Our Sad Captain
or: Liam Cunningham’s Middle-aged Ladies Admirers Club
It’s the parti-coloured beard that does us in,
renders us tender and credulous –
a man we’d go to in a crisis
because he’d look down, frowning with concern
from his six foot one (yes,
we’ve each checked the online movie database).
Alright, I should come clean: not us
but I – I want to calm his nervous hands.
In interviews, they’re never still – holding a mic, a cigarette,
brushing the rough patch on his neck where he forgot to shave,
stroking the parti-coloured beard like the piebald knight
in Parzival’s tall tale
and that’s what I want to think him, too – medieval,
honourable – not him, of course, let me explain:
it’s not the man, it’s Liam Cunningham
as priest, as onion knight, as captain of a submarine,
bearded, in uniform, hard as fuck the boy fans claim,
but surely prone to weeping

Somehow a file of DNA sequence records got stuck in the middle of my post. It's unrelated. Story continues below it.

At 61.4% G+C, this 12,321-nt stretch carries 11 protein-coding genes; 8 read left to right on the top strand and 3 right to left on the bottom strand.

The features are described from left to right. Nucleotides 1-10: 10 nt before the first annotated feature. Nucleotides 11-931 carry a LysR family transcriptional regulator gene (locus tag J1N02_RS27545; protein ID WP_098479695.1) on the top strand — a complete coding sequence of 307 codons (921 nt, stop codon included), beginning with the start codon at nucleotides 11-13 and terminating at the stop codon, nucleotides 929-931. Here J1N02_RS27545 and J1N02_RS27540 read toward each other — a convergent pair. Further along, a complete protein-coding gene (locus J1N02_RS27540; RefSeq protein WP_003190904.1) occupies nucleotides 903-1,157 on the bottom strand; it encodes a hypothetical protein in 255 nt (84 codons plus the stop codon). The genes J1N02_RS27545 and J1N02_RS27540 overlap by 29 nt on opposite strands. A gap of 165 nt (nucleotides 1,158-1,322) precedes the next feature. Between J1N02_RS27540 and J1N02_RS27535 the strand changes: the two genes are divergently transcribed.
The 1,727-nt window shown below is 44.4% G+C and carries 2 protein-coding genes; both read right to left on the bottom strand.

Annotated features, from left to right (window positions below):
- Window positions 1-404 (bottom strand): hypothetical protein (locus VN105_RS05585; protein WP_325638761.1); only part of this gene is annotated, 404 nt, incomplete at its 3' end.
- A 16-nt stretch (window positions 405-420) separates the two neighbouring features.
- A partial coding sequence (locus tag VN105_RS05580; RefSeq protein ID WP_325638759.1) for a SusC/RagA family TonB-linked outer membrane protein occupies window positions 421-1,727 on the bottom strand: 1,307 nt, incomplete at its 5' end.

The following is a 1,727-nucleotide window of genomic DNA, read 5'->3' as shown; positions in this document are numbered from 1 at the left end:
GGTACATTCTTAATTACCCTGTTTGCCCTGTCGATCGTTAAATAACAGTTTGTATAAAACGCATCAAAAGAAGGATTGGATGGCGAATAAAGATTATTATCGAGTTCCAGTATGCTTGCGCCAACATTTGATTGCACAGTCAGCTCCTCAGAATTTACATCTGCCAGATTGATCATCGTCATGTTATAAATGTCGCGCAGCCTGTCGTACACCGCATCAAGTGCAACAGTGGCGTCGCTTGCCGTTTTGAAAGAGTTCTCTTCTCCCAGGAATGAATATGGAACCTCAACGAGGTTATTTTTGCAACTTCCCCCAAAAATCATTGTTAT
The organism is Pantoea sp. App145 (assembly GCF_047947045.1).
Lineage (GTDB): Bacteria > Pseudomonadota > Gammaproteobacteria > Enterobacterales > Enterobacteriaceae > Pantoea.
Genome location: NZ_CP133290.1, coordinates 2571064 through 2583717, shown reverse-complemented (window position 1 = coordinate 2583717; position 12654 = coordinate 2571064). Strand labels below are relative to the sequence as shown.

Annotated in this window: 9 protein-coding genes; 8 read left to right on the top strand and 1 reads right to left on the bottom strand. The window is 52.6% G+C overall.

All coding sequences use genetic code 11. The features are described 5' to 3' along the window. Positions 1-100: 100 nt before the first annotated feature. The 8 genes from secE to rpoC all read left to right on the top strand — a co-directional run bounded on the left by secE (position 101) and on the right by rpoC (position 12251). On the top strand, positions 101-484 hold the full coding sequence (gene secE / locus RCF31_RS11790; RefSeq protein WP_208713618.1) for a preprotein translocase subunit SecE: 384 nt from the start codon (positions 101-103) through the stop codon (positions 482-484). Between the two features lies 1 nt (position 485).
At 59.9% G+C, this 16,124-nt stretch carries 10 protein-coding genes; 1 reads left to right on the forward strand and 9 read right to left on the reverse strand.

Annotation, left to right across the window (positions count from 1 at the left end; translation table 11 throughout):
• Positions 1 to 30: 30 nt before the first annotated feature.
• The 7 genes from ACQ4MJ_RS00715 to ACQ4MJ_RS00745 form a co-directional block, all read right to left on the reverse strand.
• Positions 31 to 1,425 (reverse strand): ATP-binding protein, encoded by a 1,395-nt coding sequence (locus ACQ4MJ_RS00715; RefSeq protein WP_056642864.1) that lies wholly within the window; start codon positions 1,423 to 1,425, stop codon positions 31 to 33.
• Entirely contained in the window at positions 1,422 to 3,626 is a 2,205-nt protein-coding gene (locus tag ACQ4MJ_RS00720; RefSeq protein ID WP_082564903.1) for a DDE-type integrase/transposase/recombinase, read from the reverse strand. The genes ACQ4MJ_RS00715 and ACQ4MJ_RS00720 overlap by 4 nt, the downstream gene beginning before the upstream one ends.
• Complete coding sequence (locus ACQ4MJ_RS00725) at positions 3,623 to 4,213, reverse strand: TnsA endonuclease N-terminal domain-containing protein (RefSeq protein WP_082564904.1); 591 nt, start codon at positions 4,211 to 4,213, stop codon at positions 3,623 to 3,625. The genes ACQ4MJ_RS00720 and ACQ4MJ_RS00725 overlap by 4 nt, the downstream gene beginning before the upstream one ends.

if his daughter smiles at him. No, not the man –
the parts he plays. But it’s his parti-coloured beard
that does me in. I’m not alone like this, tender and credulous,
for here’s a captain we can all rely on to be good,
someone we won’t need to take care of –
at last a man it’s safe for us to love.
This tender madness
for a man in jeans,
a man in tight uniform; a man
displaying a delicate line of bicep,
tattoos on a taut muscled forearm,
and the arse – oh, a man’s tight buttocks
in loose jeans as he walks past.
How exquisite they all look from behind.
Jasmine Donahaye’s memoir, Losing Israel, is published by Seren in May 2015. She is the author of two poetry collections: Self-portrait as Ruth (Salt, 2009), and Misappropriations (Parthian, 2006); a biography of the writer Lily Tobias, The Greatest Need (Honno, 2015), and a cultural study, Whose People? Wales, Israel, Palestine (University of Wales Press, 2012). @JasmineDonahaye